Richard III: An enigmatic English king whose remaIns were discovered in 2012.
This evening, I am reporting on an amazing pierce of archaeological detective work which resulted in the finding in 2012 of the skeleton of legendary English king, Richard III in a Leicester car
park in the English East Midlands.
A team, mainly comprised of experts from Leicester University, subjected the bones to rigorous forensic examination with benefit of maternal DNA from a 17th generation descendant of Richard’s sister.
Richard’s death marked the end of the Plantagenet dynasty (1154-1485) and commencement of reign of the Tudors (1485-1603).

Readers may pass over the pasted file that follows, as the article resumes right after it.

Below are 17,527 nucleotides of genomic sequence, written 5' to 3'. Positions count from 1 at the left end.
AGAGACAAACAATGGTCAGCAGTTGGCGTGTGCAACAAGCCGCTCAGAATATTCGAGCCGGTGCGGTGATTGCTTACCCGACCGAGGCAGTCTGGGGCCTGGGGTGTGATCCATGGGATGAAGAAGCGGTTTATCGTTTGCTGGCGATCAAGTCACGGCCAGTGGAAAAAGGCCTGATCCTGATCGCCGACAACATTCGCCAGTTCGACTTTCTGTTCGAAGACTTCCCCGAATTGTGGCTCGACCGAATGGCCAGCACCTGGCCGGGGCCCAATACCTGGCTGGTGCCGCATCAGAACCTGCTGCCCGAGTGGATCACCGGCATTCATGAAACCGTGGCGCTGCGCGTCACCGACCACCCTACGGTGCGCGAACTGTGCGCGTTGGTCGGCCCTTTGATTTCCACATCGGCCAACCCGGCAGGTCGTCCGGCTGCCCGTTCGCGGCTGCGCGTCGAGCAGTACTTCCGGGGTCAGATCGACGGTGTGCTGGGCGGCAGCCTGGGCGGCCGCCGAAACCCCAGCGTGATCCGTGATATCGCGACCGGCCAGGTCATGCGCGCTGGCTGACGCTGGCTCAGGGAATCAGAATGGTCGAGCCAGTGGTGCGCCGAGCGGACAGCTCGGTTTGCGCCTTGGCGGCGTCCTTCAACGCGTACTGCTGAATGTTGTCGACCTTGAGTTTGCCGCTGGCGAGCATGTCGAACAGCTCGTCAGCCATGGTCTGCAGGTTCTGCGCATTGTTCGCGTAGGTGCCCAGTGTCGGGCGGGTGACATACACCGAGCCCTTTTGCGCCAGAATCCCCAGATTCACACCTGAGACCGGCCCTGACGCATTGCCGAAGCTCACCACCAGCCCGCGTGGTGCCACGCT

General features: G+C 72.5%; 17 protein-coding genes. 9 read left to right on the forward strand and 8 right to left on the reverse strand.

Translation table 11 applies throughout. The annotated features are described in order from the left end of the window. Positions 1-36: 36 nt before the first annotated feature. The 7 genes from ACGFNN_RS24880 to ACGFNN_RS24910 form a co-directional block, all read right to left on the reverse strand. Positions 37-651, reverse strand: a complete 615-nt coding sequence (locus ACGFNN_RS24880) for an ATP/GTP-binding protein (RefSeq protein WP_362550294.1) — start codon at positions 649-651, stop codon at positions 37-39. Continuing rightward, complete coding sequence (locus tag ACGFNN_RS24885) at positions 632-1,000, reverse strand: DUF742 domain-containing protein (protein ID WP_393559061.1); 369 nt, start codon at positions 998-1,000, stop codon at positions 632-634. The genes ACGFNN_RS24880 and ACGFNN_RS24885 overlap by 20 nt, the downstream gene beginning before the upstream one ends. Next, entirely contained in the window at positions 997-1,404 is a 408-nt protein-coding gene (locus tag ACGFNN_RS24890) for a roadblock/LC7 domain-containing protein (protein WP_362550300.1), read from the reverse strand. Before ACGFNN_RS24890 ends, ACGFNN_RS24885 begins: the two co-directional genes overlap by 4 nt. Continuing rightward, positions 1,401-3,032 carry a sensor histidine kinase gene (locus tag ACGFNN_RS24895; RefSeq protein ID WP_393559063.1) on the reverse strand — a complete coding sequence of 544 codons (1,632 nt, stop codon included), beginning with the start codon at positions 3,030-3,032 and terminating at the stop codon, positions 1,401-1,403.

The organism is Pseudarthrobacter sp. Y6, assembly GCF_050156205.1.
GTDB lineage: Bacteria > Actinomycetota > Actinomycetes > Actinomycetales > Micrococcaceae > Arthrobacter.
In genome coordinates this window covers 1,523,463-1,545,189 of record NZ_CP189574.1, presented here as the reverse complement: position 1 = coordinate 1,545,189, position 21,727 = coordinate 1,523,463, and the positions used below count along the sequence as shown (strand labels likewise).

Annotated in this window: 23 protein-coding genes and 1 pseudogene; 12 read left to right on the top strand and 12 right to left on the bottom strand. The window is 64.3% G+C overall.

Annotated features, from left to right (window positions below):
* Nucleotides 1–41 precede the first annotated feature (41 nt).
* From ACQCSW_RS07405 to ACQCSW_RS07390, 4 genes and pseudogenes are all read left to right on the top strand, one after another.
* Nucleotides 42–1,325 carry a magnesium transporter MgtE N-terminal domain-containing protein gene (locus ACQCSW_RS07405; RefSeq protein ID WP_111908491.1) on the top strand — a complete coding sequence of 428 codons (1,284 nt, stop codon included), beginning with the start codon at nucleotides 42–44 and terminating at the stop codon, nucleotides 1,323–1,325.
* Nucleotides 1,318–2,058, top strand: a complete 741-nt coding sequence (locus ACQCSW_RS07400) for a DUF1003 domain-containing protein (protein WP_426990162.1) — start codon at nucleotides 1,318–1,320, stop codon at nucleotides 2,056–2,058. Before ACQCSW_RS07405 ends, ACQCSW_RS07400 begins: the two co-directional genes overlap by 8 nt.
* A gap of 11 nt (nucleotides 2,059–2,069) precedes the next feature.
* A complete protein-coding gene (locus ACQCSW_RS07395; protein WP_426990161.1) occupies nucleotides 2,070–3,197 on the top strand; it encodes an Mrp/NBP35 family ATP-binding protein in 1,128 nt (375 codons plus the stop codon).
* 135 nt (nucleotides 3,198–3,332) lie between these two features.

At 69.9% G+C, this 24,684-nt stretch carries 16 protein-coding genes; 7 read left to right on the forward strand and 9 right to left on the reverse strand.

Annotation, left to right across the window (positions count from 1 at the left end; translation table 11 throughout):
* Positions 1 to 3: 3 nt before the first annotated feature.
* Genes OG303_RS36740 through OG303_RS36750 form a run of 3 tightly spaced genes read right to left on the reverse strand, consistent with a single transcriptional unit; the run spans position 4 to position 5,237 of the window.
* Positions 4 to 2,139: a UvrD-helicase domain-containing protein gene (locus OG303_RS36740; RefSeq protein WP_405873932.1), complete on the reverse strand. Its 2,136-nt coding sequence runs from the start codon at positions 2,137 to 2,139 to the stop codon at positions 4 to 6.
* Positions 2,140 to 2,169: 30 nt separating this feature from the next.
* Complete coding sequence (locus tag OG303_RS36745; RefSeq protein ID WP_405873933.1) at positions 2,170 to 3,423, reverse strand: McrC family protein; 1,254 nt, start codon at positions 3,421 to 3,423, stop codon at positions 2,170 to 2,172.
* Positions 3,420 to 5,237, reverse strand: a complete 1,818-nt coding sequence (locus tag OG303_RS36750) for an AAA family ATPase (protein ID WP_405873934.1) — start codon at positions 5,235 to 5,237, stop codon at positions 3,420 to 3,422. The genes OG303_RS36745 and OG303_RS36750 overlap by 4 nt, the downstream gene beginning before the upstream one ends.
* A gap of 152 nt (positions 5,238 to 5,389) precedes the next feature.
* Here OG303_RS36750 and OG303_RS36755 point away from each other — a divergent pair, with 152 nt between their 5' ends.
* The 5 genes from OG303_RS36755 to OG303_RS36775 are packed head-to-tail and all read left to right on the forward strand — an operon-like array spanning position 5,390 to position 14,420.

Whilst the skeleton indicates a curved spine due to scoliosis there is no evidence of other deformities attributed by the Tudors and others like Shakespeare which may have been part of a ‘black’ propaganda campaign to denigrate the loser.The remains were re-buried in Leicester Cathedral in 2015. Richard died a Roman Catholic but, post Reformation of 1540, the cathedral now falls within the ambit of the Anglican church (Protestant).
The discovery and validation of Richard’s skeleton is a landmark development in British archaeology and will act as a catalyst for a re-assessment of Richard’s role in English history.